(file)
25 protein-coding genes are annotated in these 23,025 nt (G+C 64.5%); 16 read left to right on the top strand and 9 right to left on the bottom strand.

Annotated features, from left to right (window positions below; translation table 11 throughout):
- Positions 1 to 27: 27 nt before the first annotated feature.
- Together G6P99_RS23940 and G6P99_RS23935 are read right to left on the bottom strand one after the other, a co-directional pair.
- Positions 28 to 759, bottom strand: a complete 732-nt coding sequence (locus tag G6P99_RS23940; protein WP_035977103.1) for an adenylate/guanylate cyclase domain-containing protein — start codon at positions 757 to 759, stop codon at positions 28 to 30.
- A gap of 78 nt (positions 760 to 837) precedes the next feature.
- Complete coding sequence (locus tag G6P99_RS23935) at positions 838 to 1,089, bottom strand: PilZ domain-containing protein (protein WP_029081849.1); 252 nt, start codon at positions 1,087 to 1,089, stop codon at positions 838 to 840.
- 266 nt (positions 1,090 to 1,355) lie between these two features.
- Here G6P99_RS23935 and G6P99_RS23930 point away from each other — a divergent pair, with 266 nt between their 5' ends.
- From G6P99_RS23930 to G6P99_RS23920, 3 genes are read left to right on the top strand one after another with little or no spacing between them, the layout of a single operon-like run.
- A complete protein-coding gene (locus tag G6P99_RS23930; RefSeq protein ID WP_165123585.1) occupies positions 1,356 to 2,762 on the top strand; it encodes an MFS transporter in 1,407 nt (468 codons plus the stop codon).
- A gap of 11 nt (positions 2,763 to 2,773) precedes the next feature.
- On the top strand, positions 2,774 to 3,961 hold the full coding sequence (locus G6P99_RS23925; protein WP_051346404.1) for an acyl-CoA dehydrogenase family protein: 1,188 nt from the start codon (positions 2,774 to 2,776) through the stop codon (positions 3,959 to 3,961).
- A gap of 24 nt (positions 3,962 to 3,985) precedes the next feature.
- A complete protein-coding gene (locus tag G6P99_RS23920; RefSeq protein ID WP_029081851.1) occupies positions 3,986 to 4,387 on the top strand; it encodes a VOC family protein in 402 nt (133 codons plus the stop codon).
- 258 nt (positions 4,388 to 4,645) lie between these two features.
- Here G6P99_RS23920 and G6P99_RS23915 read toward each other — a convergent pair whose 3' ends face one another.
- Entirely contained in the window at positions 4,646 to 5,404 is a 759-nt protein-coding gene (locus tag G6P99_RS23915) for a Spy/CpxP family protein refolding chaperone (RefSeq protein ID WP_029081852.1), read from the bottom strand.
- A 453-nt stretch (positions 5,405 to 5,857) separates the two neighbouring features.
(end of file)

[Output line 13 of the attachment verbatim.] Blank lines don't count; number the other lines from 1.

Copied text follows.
- On the top strand, positions 2,774 to 3,961 hold the full coding sequence (locus G6P99_RS23925; protein WP_051346404.1) for an acyl-CoA dehydrogenase family protein: 1,188 nt from the start codon (positions 2,774 to 2,776) through the stop codon (positions 3,959 to 3,961).